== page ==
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The Guardian - UK
The Guardian - UK
Sandra Laville

UK environment watchdog confronts Thérèse Coffey over missed targets

Environment secretary Thérèse Coffey.
Thérèse Coffey said targets underpinning nature recovery would not be released on 31 October as promised. Photograph: Anadolu Agency/Getty Images

The head of the independent environmental watchdog is holding talks with the environment secretary over delays in meeting key targets to tackle water and air pollution and halt the decline in nature.

Dame Glenys Stacey, the chair of the Office for Environmental Protection (OEP), has told Thérèse Coffey, the new secretary of state for environment, food and rural affairs, that the possibility of taking formal enforcement action against the government over multiple missed targets was being kept under active review. The OEP can launch an investigation and take legal action if it deems it necessary.

Stacey is meeting Coffey after the government missed a key deadline to come up with targets on water quality and halting the decline in nature, which are key planks within its own Environment Act.

Coffey said the targets underpinning the country’s nature recovery would not be released on 31 October as promised but gave no new deadline.

Environmental charities including the RSPB, the Wildlife Trusts and the National Trust have filed a complaint to the OEP and the Department for Environment, Food and Rural Affairs (Defra) over the failure to come up with new legally binding targets for air quality, water health, nature and waste management. They also raised a complaint about failures to come up with promised policies to tackle pollution, including a deposit return scheme for plastic bottles first promised by Michael Gove in 2018.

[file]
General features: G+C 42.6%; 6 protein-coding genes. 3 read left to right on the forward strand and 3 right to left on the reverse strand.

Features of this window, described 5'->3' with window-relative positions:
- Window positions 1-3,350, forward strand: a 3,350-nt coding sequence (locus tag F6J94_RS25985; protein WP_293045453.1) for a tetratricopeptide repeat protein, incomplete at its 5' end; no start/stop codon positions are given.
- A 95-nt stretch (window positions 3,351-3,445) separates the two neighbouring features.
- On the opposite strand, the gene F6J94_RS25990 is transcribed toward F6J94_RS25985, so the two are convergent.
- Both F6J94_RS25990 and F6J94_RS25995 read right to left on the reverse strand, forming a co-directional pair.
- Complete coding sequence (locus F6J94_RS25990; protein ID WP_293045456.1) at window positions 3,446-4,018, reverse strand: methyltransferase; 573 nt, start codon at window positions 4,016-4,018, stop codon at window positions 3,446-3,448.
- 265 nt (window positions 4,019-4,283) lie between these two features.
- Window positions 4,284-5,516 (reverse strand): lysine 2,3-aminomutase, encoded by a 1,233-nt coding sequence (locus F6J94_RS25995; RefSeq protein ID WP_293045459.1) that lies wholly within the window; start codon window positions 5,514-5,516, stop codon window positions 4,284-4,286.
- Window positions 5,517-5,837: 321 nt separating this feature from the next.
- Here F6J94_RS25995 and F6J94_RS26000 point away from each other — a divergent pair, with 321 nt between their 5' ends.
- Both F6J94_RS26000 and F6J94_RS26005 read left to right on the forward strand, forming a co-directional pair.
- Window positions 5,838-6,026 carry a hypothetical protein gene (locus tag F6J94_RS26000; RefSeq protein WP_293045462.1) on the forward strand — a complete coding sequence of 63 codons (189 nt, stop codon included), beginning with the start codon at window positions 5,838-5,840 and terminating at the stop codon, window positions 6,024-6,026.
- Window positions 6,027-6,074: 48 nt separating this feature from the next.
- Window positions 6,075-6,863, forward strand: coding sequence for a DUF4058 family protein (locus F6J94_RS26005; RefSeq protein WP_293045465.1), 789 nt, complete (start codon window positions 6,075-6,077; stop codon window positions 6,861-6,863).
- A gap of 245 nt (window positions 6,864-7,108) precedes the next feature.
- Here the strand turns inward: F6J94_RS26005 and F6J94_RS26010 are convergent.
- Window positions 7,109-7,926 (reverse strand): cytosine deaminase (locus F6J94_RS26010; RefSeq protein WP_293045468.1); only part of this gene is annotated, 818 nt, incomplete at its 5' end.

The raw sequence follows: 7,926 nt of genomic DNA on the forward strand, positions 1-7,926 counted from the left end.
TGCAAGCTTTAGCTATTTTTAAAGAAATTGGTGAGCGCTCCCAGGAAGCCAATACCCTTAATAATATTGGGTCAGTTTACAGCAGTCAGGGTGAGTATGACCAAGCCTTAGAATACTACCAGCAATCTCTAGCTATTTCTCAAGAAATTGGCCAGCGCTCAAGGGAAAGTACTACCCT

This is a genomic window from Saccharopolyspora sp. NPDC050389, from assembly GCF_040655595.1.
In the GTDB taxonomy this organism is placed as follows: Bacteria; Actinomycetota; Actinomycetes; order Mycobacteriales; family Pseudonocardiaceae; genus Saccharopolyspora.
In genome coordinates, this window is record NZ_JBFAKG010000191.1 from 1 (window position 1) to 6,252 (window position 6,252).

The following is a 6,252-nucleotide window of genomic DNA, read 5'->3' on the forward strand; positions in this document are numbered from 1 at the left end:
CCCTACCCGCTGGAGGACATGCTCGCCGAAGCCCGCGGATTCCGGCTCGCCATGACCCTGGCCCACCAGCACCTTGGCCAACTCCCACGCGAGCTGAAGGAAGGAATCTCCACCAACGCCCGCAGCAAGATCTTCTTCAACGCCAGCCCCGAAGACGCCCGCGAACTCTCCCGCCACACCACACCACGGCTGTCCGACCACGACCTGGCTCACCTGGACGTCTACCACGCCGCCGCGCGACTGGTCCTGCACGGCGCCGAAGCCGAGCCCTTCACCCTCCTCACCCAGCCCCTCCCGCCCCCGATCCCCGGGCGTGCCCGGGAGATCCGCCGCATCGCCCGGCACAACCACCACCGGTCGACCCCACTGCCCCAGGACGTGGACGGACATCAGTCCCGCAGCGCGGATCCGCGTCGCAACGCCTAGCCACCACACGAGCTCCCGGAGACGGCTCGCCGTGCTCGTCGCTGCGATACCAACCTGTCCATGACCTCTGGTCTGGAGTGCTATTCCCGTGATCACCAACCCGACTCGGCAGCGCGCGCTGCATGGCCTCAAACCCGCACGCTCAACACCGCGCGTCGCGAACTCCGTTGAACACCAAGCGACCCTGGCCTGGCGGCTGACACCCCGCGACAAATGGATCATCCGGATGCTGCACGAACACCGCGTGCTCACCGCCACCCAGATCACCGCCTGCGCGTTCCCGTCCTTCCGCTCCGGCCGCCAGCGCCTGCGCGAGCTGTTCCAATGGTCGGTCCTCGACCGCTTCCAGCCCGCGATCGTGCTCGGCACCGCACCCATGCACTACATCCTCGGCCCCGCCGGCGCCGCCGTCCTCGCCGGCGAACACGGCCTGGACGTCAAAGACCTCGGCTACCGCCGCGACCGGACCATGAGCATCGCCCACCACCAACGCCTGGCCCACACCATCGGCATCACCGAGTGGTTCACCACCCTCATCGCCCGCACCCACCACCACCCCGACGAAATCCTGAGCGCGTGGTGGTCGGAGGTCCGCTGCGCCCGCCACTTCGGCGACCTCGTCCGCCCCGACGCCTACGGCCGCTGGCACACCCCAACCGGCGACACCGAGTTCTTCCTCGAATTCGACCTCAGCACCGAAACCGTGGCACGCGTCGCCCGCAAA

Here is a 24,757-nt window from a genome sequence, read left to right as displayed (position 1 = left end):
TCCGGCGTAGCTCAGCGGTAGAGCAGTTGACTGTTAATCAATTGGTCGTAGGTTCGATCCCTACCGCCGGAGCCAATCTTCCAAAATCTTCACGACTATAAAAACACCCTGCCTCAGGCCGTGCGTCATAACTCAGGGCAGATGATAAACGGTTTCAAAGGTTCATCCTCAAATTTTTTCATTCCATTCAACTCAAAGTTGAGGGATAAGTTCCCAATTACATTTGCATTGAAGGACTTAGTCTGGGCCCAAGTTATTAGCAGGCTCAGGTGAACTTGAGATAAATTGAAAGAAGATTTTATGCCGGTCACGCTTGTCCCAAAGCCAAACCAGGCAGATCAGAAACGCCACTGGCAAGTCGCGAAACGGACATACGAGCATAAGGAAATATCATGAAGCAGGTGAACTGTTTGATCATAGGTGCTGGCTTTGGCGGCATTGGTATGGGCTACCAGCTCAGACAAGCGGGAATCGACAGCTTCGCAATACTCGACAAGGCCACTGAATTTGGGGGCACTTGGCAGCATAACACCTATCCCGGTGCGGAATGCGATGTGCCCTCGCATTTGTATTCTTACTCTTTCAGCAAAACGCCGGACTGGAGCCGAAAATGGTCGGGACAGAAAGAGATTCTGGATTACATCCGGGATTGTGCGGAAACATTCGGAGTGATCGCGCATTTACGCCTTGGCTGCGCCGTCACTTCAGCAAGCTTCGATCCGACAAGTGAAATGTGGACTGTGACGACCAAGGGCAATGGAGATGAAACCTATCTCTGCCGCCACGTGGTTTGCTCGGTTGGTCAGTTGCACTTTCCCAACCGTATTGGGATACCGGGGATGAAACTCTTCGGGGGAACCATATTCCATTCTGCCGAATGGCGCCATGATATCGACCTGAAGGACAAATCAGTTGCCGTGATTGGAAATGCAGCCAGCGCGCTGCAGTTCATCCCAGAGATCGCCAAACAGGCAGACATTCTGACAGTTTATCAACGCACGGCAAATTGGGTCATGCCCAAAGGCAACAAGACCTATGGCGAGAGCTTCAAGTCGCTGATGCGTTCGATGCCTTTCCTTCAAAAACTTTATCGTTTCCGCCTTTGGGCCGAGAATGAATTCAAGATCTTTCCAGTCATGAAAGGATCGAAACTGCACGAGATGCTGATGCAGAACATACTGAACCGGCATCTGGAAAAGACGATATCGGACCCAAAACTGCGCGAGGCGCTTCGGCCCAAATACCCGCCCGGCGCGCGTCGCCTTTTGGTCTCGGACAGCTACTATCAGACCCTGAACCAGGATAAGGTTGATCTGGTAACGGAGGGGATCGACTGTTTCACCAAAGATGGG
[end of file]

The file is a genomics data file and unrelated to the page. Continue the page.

The charities said that multiple missed deadlines suggest delay is at risk of becoming the default culture within Defra.

Ruth Chambers of the Greener UK coalition said: “By missing this deadline the government is undermining its own flagship legislation. We urge the new secretary of state to make this an urgent priority and set ambitious targets for restoring our natural environment.”

Stacey’s meeting with Coffey was set up to address strengthening the targets and the delay in their publication. “The targets proposed earlier this year are welcome in many respects,” she said in a letter to Coffey. “There is room for improvement, however, and a chance, still, to present a suitably ambitious and comprehensive suite of targets.”

Her concerns are echoed by environmental groups who want the delay in publication to be used to bring forward a stronger package of targets before the UN Biodiversity Conference (Cop15) in December.

Stacey warned Coffey that it was imperative the environmental targets are in place by the end of this calendar year at the very latest. “Further delay risks unduly the implementation of important environmental policies so much needed to fulfil government’s commitments to environmental protection,” she said.

“This is not a singular incident of a missed statutory deadline. I have set out … details of other environmental law deadlines which appear to have been missed recently … We remain concerned that there is a pattern of missing legislative deadlines.

“It is in this context, and the significance of the failure to comply with landmark domestic legislation, that we will keep our decisions on the use of any formal enforcement powers under active review as you progress your work now.”

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